by Jenna Farmer
Medically Reviewed by:
Kelsey Trull, PA-C
by Jenna Farmer
Medically Reviewed by:
Kelsey Trull, PA-C
Even if you’ve lived with Crohn’s disease or ulcerative colitis for a while and have your diet dialed in, other factors can affect your symptoms.
For many of us, living with IBD is something we’ve almost gotten used to. When a flare strikes, we might feel like we know the drill about how to deal with it, whether that means instantly calling the doctor, heading to the store to grab our safe foods, or knowing what yoga pose works the best for trapped gas.
But even if you’ve been living with the condition for years, you still might be making some IBD mistakes. After all, even though we often become experts in our own bodies, we can’t be expected to know everything about our condition through and through.
Let’s take a look at five common IBD mistakes you could still be making, along with how to best modify your actions to improve your quality of life.
If you’re not getting enough Zzz’s, it’s probably not for lack of trying. A 2013 study found that 75% of people with active IBD experience sleep disturbances. It’s not surprising — I’ve personally experienced tossing and turning due to pain, being woken up by an urgent need to use the toilet, or just not feeling relaxed enough to drift off.
But sleep is really powerful and is one of the simplest things you can do to support your health. Not only did that 2013 study show that poor sleep quality can lead to IBD relapses, but a more recent study suggests that people with IBD with poor sleep quality are at higher risk for hospitalization and surgery.
That’s why it’s so important to actively support your sleep quality as well as just resting. If you’re waking with pain and urgency, it could be worth keeping a diary to see if it’s linked to any particular triggers, such as eating close to bedtime.
I personally find larger meals that are high in fat can lead to stomach pain that wakes me up during the night.
We know all about our IBD medications, but do we always check side effects and interactions for over-the-counter medications, like cold remedies or headache pills? For example, NSAIDs (nonsteroidal anti-inflammatory drugs) such as ibuprofen and naproxen, can make symptoms worse. It’s important to check the label: In my experience, these types of medications can be hiding in things like cold remedies.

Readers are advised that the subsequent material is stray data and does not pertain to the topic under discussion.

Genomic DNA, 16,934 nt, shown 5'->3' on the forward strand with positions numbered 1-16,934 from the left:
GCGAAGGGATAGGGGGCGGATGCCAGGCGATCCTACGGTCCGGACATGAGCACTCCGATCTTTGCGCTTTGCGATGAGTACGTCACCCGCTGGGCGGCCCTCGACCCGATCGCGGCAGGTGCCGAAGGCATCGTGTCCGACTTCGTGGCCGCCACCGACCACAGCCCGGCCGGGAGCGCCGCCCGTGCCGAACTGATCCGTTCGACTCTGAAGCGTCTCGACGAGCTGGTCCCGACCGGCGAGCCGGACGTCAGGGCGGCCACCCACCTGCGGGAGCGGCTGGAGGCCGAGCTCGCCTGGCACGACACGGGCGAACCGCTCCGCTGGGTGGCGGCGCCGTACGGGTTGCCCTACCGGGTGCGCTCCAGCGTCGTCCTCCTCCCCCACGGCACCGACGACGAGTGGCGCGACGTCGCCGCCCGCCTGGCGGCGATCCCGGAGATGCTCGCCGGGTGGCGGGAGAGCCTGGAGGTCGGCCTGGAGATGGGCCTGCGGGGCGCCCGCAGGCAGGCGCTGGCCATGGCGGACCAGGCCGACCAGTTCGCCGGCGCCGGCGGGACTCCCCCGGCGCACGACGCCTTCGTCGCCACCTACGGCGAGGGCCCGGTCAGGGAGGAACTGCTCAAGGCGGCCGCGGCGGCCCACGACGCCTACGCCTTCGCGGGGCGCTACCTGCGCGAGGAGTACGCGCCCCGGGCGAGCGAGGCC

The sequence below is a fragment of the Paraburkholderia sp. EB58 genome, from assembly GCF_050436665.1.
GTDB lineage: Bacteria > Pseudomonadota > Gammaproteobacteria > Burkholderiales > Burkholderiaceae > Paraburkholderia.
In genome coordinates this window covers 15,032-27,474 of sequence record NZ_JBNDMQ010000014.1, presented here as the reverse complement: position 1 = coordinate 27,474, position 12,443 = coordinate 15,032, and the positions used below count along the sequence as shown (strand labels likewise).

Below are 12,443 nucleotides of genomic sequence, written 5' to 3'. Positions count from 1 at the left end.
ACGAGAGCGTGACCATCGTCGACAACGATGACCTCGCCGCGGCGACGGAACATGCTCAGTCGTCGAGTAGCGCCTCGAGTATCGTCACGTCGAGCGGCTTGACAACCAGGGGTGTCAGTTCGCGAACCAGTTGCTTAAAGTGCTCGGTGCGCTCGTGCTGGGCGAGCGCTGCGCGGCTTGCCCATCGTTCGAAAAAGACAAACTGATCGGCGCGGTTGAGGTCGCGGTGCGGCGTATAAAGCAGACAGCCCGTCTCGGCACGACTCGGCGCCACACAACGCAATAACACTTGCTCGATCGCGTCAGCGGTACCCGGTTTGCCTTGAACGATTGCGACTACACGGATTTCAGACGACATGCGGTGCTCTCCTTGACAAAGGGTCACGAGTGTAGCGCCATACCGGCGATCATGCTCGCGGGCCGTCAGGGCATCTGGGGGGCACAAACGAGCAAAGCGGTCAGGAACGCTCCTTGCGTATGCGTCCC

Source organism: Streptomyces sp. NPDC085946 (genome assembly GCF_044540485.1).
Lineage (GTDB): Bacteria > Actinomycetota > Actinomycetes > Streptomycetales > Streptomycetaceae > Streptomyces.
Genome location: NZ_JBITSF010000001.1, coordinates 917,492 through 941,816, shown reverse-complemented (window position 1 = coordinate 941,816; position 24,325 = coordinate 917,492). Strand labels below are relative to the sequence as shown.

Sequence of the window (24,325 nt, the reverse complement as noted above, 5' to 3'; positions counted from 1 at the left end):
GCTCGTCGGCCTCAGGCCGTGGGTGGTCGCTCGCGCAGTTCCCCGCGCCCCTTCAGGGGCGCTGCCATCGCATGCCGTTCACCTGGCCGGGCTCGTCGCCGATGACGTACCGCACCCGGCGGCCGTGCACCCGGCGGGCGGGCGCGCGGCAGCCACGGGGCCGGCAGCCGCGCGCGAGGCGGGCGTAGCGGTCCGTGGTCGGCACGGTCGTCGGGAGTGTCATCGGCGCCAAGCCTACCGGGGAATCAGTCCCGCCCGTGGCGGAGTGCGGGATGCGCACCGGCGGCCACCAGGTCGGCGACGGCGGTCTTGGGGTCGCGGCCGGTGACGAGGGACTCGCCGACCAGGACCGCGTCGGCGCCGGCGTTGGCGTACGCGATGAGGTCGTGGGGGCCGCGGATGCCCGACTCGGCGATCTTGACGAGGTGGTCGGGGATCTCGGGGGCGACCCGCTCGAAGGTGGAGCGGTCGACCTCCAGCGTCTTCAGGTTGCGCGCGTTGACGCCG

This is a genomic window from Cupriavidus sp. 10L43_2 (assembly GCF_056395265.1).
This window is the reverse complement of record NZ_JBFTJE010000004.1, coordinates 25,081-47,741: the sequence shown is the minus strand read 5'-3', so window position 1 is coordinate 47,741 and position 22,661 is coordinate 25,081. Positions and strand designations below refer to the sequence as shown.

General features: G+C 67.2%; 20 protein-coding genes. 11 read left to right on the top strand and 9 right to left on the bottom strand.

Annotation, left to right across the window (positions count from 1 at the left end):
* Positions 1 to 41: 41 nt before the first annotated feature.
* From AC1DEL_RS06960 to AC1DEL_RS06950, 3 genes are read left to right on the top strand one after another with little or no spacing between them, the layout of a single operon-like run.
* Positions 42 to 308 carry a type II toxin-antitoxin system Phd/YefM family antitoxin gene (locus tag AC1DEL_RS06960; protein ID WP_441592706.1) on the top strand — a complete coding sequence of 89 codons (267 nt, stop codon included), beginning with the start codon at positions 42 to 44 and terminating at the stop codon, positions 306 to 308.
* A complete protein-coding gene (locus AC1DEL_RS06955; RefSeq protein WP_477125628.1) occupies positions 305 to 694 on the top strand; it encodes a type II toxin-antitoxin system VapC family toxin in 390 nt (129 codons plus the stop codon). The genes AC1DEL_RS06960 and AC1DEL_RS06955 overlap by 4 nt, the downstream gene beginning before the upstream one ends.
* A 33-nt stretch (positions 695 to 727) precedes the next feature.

Speaking of cold remedies, I also try to avoid these when possible as I found they often contain caffeine. While the effect of caffeine on IBD is uncertain, I personally can’t tolerate caffeine. Not only does it irritate my gut but it really impairs my sleep. Caffeine is also known to increase the contractions and movements in the colon and potentially cause diarrhea.
How often have you grabbed low fat, low sugar foods thinking they’re healthier? Even if we’re trying to eat with the best intentions, diet foods don’t always equal IBD-friendly.
Common additions to lots of diet and sugar-free foods are alternative sweeteners like aspartame and sucralose. This is another personal trigger of mine — every time I drink a sugar-free fruit juice or eat jelly made with aspartame, I experience diarrhea and cramping. Now, studies suggest these sweeteners may worsen inflammation in the digestive tract and/or negatively affect the gut microbiome.
Another common thing to do when trying to eat healthier is to order salads. Greens and raw foods are, of course, healthy, but these can sometimes worsen IBD symptoms, due to their high fiber content.
I personally cannot eat raw “roughage” like cucumber, celery, and lettuce but have more success with cooked vegetables, since cooking can break down fiber and make it easier to digest. While I can’t avoid fiber completely, I do try to eat in smaller quantities.
Foods high in insoluble fiber (an indigestible type of carbohydrate that bulks out our stool) are one of the possible trigger foods when in a flare-up, according to the Crohn’s and Colitis Foundation.
It’s always important to speak with your medical team before making any diet changes.
We’re so used to reaching out for help with our physical health that we may not realize that addressing our mental health is just as important.
Living with a chronic illness can make so many aspects of life difficult, adding stress to our lives. No wonder depression rates are higher in people with IBD, and anxiety is also common.
Yet, talking about our mental health isn’t often part of conversations with our IBD doctors. Don’t be afraid to initiate the conversation and ask your doctor what support is out there for your mental health — whether that be medication or talking therapies.
Sometimes, if we’re lucky enough, our IBD can quiet down for long enough that we almost forget how bad it can get. So, we might skip a doctor’s visit, forget to grab a prescription refill or indulge in some of our previous triggers, like alcohol.
So many times, after my IBD has been quiet for some time, I’ve wondered: “What if I actually can eat fried food now?” or “Maybe I don’t need to schedule in so many rest days anymore.” Then, wham! It’s flare-central.
While being in remission may mean you don’t need to be as strict with certain lifestyle factors (like watching what you eat), it’s important to still keep up with any doctor’s appointments and be prepared for flare-ups. Almost 50% of people with IBD have at least one flare a year. Looking out for any potential signs means your doctor can support you faster.
While we can’t guarantee that avoiding these five mistakes will prevent an IBD flare-up, you can use this insight to make sure you give your body the best chance of living well with the condition.
Medically reviewed on March 31, 2023
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